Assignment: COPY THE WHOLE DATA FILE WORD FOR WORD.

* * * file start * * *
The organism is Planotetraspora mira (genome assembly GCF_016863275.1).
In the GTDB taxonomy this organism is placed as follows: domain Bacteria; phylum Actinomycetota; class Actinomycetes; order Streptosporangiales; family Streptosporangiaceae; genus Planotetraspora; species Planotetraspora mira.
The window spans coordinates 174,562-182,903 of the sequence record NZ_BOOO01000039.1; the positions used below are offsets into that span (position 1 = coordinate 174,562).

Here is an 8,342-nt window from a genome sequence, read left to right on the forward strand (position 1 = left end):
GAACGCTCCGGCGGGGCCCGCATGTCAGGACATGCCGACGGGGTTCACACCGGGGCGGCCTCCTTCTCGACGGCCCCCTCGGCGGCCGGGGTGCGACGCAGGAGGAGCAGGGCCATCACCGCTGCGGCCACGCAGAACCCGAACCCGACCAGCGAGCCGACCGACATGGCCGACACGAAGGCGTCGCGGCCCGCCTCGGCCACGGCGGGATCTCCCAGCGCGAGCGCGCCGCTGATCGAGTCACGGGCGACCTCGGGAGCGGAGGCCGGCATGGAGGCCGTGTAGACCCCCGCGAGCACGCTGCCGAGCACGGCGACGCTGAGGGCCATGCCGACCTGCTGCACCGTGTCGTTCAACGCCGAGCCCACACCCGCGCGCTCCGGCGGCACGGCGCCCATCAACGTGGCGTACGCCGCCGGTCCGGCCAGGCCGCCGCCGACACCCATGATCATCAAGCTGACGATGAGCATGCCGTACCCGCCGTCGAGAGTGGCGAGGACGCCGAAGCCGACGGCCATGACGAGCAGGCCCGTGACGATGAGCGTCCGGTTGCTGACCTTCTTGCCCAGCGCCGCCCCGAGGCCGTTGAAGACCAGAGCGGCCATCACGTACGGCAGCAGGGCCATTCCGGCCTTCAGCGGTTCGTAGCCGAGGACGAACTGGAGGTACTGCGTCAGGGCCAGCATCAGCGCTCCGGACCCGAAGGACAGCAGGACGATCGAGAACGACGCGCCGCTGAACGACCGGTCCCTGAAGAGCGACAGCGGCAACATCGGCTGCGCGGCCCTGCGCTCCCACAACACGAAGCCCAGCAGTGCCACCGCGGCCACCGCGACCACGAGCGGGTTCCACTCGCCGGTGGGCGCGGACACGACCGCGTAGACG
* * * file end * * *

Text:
The organism is Planotetraspora mira (genome assembly GCF_016863275.1).
In the GTDB taxonomy this organism is placed as follows: domain Bacteria; phylum Actinomycetota; class Actinomycetes; order Streptosporangiales; family Streptosporangiaceae; genus Planotetraspora; species Planotetraspora mira.
The window spans coordinates 174,562-182,903 of the sequence record NZ_BOOO01000039.1; the positions used below are offsets into that span (position 1 = coordinate 174,562).

Here is an 8,342-nt window from a genome sequence, read left to right on the forward strand (position 1 = left end):
GAACGCTCCGGCGGGGCCCGCATGTCAGGACATGCCGACGGGGTTCACACCGGGGCGGCCTCCTTCTCGACGGCCCCCTCGGCGGCCGGGGTGCGACGCAGGAGGAGCAGGGCCATCACCGCTGCGGCCACGCAGAACCCGAACCCGACCAGCGAGCCGACCGACATGGCCGACACGAAGGCGTCGCGGCCCGCCTCGGCCACGGCGGGATCTCCCAGCGCGAGCGCGCCGCTGATCGAGTCACGGGCGACCTCGGGAGCGGAGGCCGGCATGGAGGCCGTGTAGACCCCCGCGAGCACGCTGCCGAGCACGGCGACGCTGAGGGCCATGCCGACCTGCTGCACCGTGTCGTTCAACGCCGAGCCCACACCCGCGCGCTCCGGCGGCACGGCGCCCATCAACGTGGCGTACGCCGCCGGTCCGGCCAGGCCGCCGCCGACACCCATGATCATCAAGCTGACGATGAGCATGCCGTACCCGCCGTCGAGAGTGGCGAGGACGCCGAAGCCGACGGCCATGACGAGCAGGCCCGTGACGATGAGCGTCCGGTTGCTGACCTTCTTGCCCAGCGCCGCCCCGAGGCCGTTGAAGACCAGAGCGGCCATCACGTACGGCAGCAGGGCCATTCCGGCCTTCAGCGGTTCGTAGCCGAGGACGAACTGGAGGTACTGCGTCAGGGCCAGCATCAGCGCTCCGGACCCGAAGGACAGCAGGACGATCGAGAACGACGCGCCGCTGAACGACCGGTCCCTGAAGAGCGACAGCGGCAACATCGGCTGCGCGGCCCTGCGCTCCCACAACACGAAGCCCAGCAGTGCCACCGCGGCCACCGCGACCACGAGCGGGTTCCACTCGCCGGTGGGCGCGGACACGACCGCGTAGACG